Although currently residing in Alaska, this chunk of unakite is from the Blue Ridge Mountains of Virginia. (It's been around.) Unakite, a gemstone sometimes used as a building stone, is a metamorphosed or altered former granitic rock, with a type locality in the Unaka Range of the Great Smoky Mountains of eastern Tennessee and western North Carolina. Callan Bentley describes the origin of typical Blue Ridge Mountains unakite as being a 1.1 billion year old granitoid that got metamorphosed "during Alleghanian mountain-building, between 300-250 million years ago."
This enlargement shows an epidote veinlet cutting some of the reddish pink potassium feldspar in the upper right corner. That's an antique 10X Triplet hand lens for scale.
Here you can see a tiny quartz veinlet cutting the pistachio-green epidote, the reddish-pink K-spar, and the irregular gray masses of quartz.
I first visited the locality where this unakite was collected way back in my undergrad days while on a field trip led by W.D. Lowry. Later, probably while on an outing to some great camping location in the Blue Ridge Mountains, I visited this site with my entire family. My dad collected this particular piece of unakite—somewhere east of Charlottesville, on an east-west road south of the main east-west road heading west from Charlottesville (now I-64), on the west side of the mountains.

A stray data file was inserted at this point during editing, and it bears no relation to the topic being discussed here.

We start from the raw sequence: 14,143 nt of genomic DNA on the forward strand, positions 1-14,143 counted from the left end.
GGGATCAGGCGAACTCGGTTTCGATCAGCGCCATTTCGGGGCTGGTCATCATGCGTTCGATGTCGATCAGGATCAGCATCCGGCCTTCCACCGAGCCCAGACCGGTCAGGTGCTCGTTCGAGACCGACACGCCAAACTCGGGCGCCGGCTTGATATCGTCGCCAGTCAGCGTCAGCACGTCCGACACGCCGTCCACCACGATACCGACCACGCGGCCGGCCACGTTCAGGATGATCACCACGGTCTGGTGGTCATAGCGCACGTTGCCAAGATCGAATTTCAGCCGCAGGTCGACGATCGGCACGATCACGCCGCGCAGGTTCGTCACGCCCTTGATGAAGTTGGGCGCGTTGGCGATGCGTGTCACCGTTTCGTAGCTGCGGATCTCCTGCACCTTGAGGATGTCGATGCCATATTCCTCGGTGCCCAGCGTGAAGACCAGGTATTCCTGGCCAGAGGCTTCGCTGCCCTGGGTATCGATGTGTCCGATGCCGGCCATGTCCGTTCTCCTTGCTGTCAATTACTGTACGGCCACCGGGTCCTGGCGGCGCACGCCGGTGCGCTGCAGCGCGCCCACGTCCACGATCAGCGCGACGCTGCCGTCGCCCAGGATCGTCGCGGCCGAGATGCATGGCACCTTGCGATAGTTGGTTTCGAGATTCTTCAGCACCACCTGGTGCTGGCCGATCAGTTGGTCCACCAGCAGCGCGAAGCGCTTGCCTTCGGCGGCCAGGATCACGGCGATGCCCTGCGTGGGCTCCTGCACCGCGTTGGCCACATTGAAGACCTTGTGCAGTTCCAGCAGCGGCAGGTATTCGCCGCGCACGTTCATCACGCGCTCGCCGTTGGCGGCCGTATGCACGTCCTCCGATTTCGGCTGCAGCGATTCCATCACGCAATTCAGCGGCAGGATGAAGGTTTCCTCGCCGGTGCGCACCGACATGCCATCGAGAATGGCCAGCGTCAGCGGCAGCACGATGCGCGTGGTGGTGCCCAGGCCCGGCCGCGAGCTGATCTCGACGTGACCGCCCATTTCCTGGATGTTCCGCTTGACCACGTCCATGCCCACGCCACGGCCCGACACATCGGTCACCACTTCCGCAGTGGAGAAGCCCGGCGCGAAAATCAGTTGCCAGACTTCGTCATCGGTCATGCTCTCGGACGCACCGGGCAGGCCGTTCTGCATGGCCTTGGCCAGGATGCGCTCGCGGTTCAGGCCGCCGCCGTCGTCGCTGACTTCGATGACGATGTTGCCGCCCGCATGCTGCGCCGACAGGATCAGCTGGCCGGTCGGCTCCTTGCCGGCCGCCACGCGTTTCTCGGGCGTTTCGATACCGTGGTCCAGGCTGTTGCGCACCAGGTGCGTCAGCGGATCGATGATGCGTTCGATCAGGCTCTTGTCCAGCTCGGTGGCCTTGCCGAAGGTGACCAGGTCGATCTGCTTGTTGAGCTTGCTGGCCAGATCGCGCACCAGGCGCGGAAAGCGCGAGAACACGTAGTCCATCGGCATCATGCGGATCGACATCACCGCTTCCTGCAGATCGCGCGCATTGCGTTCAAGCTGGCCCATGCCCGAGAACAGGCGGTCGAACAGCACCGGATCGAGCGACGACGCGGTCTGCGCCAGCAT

I thought maybe I could find the location in Google Street View, but that search was pointless until I did a little research on unakite localities near Charlottesville. And guess what? I think I found our site: somewhere on Highway 56 about one to two miles east of Vesuvius, VA, near an old unakite quarry, possibly between this roadcut and this roadcut. There's a chance that we were on some back road south of Highway 56, but still somewhere within the general Irish Creek–Big Mary's Creek–Little Mary's Creek unakite collection area of Rockbridge County, VA.
I have my own unakite around somewhere, either on a shelf or in a box at the lake. It's one of my favorite rocks, probably because of it's spectacular color, and also because it's likely one of the first rocks I collected as a budding, first- or second-year geologist. (Or maybe a Virginia trilobite was one of my first collections?)
Ron Schott's unakite pebble.
Andrew Alden's polished unakite.